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Home of the Navajo Beef Program

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 14 R Ranch,
“An innovative venture that benefits economies on Native American reservations by creating a local beef brand.”

14R is located in what is called “New Lands” or Nahata D’zhil (by the Navajo) near the Sanders, Arizona area. 81 permit holders share 360,000-acres of grazing land under the leadership of ranch president Al Pahi. (New Lands is a section of the reservation set aside for Navajos relocated from Hopi partitioned lands).

 

“We show relocatees good ranching practices to elevate the standards of raising cattle,” says Pahi. “We’ve got 14 range units, about 25,000 acres per unit, where permittees are allowed up to 30 head of cattle,” he says, adding: “Our beef grazes naturally and feeds on a particular type of sage shrub that brings lots of protein and other nutrients as well as adding special flavor to our meat.”

Navajo ranchers are used to working hard, spending long hours in the saddle keeping an eye on their cattle. At long last that hard work is starting to pay off. Quality grass-fed beef has now found its way into the newly-opened Navajo owned Twin Arrows casino, and other Indian gaming operations thanks in part to Labatt Foods and cattle broker Billy Hall.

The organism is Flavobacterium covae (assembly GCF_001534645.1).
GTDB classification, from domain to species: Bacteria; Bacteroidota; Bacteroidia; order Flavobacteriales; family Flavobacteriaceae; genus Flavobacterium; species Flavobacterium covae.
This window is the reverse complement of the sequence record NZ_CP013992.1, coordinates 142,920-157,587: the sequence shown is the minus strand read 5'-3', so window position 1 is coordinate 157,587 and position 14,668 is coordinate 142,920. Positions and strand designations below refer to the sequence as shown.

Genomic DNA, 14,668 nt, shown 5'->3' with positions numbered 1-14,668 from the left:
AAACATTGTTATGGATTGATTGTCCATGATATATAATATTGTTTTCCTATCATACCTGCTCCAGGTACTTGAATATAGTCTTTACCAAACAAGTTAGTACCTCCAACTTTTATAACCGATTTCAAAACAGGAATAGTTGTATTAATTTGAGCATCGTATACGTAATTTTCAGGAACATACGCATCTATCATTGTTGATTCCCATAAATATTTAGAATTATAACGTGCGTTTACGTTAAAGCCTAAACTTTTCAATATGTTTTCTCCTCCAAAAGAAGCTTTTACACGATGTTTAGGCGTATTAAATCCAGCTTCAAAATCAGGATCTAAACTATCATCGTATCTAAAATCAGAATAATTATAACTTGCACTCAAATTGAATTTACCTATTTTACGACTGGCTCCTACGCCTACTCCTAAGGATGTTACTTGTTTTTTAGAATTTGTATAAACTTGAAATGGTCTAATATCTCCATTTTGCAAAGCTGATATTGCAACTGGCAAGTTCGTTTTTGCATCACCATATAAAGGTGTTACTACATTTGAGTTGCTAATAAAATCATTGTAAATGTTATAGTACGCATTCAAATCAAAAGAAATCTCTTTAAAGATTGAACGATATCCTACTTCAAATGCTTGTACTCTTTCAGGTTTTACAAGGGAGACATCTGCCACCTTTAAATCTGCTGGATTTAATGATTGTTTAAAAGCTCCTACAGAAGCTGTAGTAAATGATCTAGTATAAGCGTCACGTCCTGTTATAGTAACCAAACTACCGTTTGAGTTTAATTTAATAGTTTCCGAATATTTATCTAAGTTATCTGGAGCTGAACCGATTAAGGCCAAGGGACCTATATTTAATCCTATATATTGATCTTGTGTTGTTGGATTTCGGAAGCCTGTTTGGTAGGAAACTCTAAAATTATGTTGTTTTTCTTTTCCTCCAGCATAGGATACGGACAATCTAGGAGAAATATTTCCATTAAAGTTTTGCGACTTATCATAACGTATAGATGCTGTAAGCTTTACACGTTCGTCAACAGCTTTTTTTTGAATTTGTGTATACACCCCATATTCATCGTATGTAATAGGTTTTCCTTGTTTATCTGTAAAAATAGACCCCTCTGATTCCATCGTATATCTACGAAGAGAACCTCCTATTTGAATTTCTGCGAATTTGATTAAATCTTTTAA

The casinos are taking a closer look at this Native-raised prime product.

Indian-owned casino/restaurants have a great need for quality meats. There are about 20 gaming facilities in Arizona and more in New Mexico. Because of this the new Native American Beef Marketing Program was developed and aims to sell fairly-priced Navajo-raised beef to Native-owned casinos to feed hungry tourists.

 

 One reason the Indian rancher/Indian casino connection is expected to prosper under the Native American Beef Marketing Program leadership is the fact that there’s more to the program than just selling reservation-grown ribeyes to casinos. Casinos are great customers, but they don’t want or need all parts of the cow. They can use the steaks and a few other choice cuts, but don’t have a need for other parts. The Native-owned casinos feed lots of hungry tourists, and the casino wants those tourist to come back again and again.

 

Labatt Foods will look to find other clients hopefully on or near Native reservations to market the remainder of cuts. Source Verified, home grown beef!

“We’re an independent people, but we’ve worked together on this project,” says Gene Shepherd (Navajo), foreman of the 60,000-acre Padres Mesa Ranch on reservation land in Chambers, Arizona.

One of prototype lessons is;
“We show relocatees good ranching practices to elevate the standards of raising cattle,” says Pahi. “We’ve got 14 range units, about 25,000 acres per unit, where permittees are allowed up to 30 head of cattle,” he says, adding: “Our beef grazes naturally and feeds on a particular type of sage shrub that brings lots of protein and other nutrients as well as adding special flavor to our meat.”

“There’s a strong sense that this unique partnership program could move much more deeply into the Navajo Nation because they have so much land, there’s no need to over-graze. Cattle can be gently relocated without damaging landscape or stressing the animal, similar to what the Japanese do with their highly-praised Kobe beef.”